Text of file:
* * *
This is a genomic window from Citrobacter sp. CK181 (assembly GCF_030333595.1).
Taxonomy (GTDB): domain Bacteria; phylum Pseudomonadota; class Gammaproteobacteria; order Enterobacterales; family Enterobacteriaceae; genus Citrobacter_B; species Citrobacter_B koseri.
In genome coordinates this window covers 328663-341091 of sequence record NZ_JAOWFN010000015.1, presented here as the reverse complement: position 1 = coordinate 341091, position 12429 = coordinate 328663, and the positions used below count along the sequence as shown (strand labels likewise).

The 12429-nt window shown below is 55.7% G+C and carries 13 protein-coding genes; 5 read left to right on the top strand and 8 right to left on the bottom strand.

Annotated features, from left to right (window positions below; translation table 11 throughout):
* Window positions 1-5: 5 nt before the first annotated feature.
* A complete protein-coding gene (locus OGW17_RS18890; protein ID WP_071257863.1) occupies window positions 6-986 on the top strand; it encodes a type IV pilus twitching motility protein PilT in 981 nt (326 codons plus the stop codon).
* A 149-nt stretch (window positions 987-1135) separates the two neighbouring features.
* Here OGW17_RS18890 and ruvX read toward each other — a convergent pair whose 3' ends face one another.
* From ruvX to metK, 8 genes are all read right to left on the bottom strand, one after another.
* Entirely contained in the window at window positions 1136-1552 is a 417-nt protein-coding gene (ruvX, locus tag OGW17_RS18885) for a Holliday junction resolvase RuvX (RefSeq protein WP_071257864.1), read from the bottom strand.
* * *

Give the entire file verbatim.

This is a genomic window from Citrobacter sp. CK181 (assembly GCF_030333595.1).
Taxonomy (GTDB): domain Bacteria; phylum Pseudomonadota; class Gammaproteobacteria; order Enterobacterales; family Enterobacteriaceae; genus Citrobacter_B; species Citrobacter_B koseri.
In genome coordinates this window covers 328663-341091 of sequence record NZ_JAOWFN010000015.1, presented here as the reverse complement: position 1 = coordinate 341091, position 12429 = coordinate 328663, and the positions used below count along the sequence as shown (strand labels likewise).

The 12429-nt window shown below is 55.7% G+C and carries 13 protein-coding genes; 5 read left to right on the top strand and 8 right to left on the bottom strand.

Annotated features, from left to right (window positions below; translation table 11 throughout):
* Window positions 1-5: 5 nt before the first annotated feature.
* A complete protein-coding gene (locus OGW17_RS18890; protein ID WP_071257863.1) occupies window positions 6-986 on the top strand; it encodes a type IV pilus twitching motility protein PilT in 981 nt (326 codons plus the stop codon).
* A 149-nt stretch (window positions 987-1135) separates the two neighbouring features.
* Here OGW17_RS18890 and ruvX read toward each other — a convergent pair whose 3' ends face one another.
* From ruvX to metK, 8 genes are all read right to left on the bottom strand, one after another.
* Entirely contained in the window at window positions 1136-1552 is a 417-nt protein-coding gene (ruvX, locus tag OGW17_RS18885) for a Holliday junction resolvase RuvX (RefSeq protein WP_071257864.1), read from the bottom strand.